When we were looking for covers for this bulletin, we found many different pictures of communion ware and elements for celebrating the Lord’s Supper. We found arrangements bowls, pitchers, and towels for washing feet. And then there were these two pictures- the new commandment, the commandment to love one another- distinctly printed over two different families- one black, one white, same poses.
I felt a little surprised. First of all, Jesus is speaking to the assembled disciples. The commandment is, then, transferred from those who heard the words themselves to all who walk the same walk of trust and hope in Jesus. While it certainly applies within a small family context, the call to love one another is far more expansive than that. Rather than show the expansive nature of the call to love with an image of all kinds of people together, this images mask the challenge and subversive nature of what Jesus is commanding of all who follow him. Yes, commanding- not asking- commanding.
Subversive. I think we are so used to what we do, to this story, to the person of Jesus, to being church people that we have forgotten the subversive nature of our faith. It has slipped our mind that we just heard a story about a nearly naked Jesus washing feet- something a free man would never do for other free men. We no longer think about Holy Communion as bites of food that bring us into communion with God, with one another, and with all those who have gone before us. We have forgotten the enmity that existed between our denominations that kept us from worshipping together for generations.
We are called specifically to a subversive kind of life. We are commanded into a subversive kind of life- a life of radical service, of intense forgiveness, of praying with our hands, feet, dollars, and words. All of those things are what we hear in tonight’s gospel, a story that calls into a life of prayer. Rabbi Abraham Joshua Heschel, a rabbi active in many of the freedom efforts of the 20th century, wote, “Prayer is meaningless, unless it is subversive, unless it seeks to overthrow and to ruin the pyramids of callousness, hatred, opportunism and falsehood.”
Prayer is meaningless, unless it is subversive. What does this mean? To be subversive means to seek to undercut an established system, to overthrow rules and institutions, to ransack expectations. For ourselves, we are called to subversion for the sake of Jesus in the world. We are called to subvert systems that allow money and the monied to control resources. We are called to stand against structures that penalize the poor and those who are struggling. We are empowered to speak loudly against powers and principalities that declare power through war, oppression, and destruction of natural resources.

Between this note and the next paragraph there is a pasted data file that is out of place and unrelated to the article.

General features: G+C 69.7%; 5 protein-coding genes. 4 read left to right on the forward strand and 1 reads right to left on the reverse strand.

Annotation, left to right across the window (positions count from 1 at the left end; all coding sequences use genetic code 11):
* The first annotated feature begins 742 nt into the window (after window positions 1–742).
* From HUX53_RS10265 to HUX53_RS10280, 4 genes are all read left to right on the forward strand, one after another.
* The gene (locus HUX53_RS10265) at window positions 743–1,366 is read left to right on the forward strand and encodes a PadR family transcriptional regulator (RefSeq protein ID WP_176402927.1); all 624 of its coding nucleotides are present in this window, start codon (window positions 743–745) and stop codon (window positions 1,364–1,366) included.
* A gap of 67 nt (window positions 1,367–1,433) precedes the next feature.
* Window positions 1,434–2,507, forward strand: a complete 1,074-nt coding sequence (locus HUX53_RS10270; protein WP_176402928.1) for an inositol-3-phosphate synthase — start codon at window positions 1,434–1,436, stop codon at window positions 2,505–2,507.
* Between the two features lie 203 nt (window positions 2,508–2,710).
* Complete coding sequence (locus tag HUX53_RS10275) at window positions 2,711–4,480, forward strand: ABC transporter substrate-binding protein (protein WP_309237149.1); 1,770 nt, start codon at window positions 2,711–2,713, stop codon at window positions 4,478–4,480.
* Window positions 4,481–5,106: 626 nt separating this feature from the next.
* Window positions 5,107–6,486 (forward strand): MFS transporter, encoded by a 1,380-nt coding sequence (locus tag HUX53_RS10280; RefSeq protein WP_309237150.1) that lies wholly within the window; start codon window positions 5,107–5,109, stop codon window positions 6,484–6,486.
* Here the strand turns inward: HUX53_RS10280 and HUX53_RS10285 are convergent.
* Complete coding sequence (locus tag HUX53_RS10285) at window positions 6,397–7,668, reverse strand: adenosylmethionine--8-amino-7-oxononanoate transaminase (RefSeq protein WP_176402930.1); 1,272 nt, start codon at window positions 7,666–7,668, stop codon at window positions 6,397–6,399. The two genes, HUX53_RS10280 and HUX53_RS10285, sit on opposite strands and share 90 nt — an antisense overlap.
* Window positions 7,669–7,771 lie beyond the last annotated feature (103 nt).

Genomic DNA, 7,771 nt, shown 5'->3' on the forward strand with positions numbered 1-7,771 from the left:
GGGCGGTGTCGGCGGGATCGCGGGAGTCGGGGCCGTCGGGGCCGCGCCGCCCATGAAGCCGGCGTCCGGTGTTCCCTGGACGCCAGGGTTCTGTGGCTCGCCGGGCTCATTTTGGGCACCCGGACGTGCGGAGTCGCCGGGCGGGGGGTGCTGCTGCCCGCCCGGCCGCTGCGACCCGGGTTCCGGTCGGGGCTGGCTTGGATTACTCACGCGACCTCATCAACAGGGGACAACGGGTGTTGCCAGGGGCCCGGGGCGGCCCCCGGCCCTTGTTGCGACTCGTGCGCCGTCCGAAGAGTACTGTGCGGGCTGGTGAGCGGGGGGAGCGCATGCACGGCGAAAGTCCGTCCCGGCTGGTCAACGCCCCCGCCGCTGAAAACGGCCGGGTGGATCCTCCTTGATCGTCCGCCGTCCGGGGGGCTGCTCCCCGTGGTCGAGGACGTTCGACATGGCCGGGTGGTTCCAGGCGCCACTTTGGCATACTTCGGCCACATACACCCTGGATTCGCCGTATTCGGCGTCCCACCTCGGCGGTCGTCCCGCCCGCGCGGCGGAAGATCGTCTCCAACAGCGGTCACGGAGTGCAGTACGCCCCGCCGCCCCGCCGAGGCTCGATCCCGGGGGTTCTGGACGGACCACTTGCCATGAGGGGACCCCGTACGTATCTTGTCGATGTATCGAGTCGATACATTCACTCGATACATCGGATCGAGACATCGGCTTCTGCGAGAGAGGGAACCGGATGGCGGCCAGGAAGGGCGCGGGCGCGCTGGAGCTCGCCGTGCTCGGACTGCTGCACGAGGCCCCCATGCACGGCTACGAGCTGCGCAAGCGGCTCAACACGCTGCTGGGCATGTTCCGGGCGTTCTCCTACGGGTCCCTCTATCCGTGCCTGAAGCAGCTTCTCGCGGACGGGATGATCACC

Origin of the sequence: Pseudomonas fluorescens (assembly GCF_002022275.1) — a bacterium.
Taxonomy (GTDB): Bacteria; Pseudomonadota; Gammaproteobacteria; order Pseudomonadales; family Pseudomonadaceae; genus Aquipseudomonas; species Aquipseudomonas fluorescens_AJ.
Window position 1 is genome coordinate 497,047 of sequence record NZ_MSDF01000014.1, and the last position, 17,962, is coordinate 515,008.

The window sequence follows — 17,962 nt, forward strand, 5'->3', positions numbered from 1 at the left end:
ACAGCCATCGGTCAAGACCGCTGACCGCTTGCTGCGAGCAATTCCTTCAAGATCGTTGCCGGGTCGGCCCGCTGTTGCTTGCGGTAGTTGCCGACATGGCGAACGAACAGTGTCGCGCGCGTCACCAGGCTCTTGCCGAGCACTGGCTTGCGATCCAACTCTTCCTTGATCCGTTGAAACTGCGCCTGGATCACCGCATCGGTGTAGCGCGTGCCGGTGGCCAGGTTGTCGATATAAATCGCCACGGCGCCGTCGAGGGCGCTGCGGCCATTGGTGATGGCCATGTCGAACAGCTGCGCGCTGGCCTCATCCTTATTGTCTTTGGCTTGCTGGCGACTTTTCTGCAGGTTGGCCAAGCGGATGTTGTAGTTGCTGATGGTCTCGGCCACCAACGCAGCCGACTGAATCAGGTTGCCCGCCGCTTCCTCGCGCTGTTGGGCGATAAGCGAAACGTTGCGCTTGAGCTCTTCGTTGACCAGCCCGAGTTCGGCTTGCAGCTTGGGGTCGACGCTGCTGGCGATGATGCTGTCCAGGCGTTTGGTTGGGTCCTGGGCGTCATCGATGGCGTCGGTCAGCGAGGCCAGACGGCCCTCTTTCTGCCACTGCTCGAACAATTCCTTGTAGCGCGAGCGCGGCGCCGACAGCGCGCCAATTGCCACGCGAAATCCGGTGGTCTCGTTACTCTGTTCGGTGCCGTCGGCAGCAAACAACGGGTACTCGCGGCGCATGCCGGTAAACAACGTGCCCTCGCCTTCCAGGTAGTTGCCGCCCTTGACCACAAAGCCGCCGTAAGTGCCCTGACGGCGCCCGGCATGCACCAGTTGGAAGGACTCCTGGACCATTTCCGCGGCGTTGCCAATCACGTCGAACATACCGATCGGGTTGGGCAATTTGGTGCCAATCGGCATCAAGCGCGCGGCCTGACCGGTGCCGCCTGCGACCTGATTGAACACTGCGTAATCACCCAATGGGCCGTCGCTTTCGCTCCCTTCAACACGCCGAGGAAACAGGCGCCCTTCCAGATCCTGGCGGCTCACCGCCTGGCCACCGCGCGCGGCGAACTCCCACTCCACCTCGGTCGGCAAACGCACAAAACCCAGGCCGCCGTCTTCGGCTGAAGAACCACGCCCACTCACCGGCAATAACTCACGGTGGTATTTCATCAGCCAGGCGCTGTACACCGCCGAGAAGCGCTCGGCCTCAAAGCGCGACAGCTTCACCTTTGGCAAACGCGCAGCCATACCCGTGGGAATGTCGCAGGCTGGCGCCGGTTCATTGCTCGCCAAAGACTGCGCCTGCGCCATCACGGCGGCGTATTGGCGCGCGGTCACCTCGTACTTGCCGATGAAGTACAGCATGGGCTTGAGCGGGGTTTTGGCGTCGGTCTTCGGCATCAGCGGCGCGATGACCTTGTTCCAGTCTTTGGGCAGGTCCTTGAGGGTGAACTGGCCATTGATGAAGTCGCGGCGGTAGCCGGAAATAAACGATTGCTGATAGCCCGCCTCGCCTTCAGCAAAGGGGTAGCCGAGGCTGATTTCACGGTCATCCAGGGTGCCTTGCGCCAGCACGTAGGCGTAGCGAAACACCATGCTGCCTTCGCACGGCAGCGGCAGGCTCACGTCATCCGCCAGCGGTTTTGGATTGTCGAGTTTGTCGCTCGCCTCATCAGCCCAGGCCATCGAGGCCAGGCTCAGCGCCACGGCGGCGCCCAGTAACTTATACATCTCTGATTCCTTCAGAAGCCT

If we are not doing these things, we are not praying as deeply as we might. If we are not praying, we are not trusting. If we do not trust, then what makes up our faith?
We have reached a stage where anything beyond what we “usually do” feels like a big deal. This evening should not be a shock to us. It shouldn’t happen just once a year. Of all the congregations here, we could easily merge together and create, perhaps, three good-sized congregations across Anchorage. We could, by our actions, declare that praying together in word and deed is more important than our own buildings, our own denominations, and our own tightly held fundamentals about worship. (Says me!) That would be subversive!
We could organize a photo campaign, a letter and email write-in, and a Youtube video that says the commandment to love one another goes beyond our families, beyond people we who know, beyond people who look like us, beyond people we even like. We could tell our neighbors that we are not okay with slandering gays and lesbians. We could tell our friends that we don’t want to hear racist jokes. We could tell our adjudicatories and our national bodies that it is time, once again, to make a clear statement against Anti-Semitism. That would be subversive.
In the first Passover, the Hebrew people- enslaved though they were- knew that God was subverting the power of the Pharaoh. Hurrying through their lamb dinner, carrying their unleavened flour on their backs, they believed they were overturning the pyramids of callousness, hatred, opportunism and falsehood that their years of slavery had built. What could have been a journey that killed them, destroyed their faith, or might have ended their covenant with God instead became a foundational story of their self-understanding- people who can withstand anything with God’s help! Talk about subversive.
On this night, of all nights, we cannot, we must not, we will not forget that our faith is a radical gift. It gives us an identity beyond our families, beyond Alaska, beyond our country. It associates us with the community of believers across the world and across time. Eating, washing, and praying together- we do these things because they have been commanded and because, with God’s help, they change the world. And in this subversion, in this life of active prayer together, God also changes us.